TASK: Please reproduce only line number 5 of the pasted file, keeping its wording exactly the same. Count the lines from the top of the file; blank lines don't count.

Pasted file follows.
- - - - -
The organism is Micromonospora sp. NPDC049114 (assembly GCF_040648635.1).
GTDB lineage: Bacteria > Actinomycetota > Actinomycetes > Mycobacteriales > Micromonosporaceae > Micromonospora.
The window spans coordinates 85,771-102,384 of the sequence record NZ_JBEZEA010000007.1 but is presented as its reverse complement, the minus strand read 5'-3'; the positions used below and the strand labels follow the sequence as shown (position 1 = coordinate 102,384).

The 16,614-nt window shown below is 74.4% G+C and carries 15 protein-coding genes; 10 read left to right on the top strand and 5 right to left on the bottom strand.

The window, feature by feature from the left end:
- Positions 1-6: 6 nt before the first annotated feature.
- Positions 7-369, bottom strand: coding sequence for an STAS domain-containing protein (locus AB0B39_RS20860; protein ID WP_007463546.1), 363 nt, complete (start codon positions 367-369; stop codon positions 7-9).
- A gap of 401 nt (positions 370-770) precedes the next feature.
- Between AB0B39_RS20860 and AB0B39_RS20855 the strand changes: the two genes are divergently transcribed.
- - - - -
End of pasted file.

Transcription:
The window, feature by feature from the left end: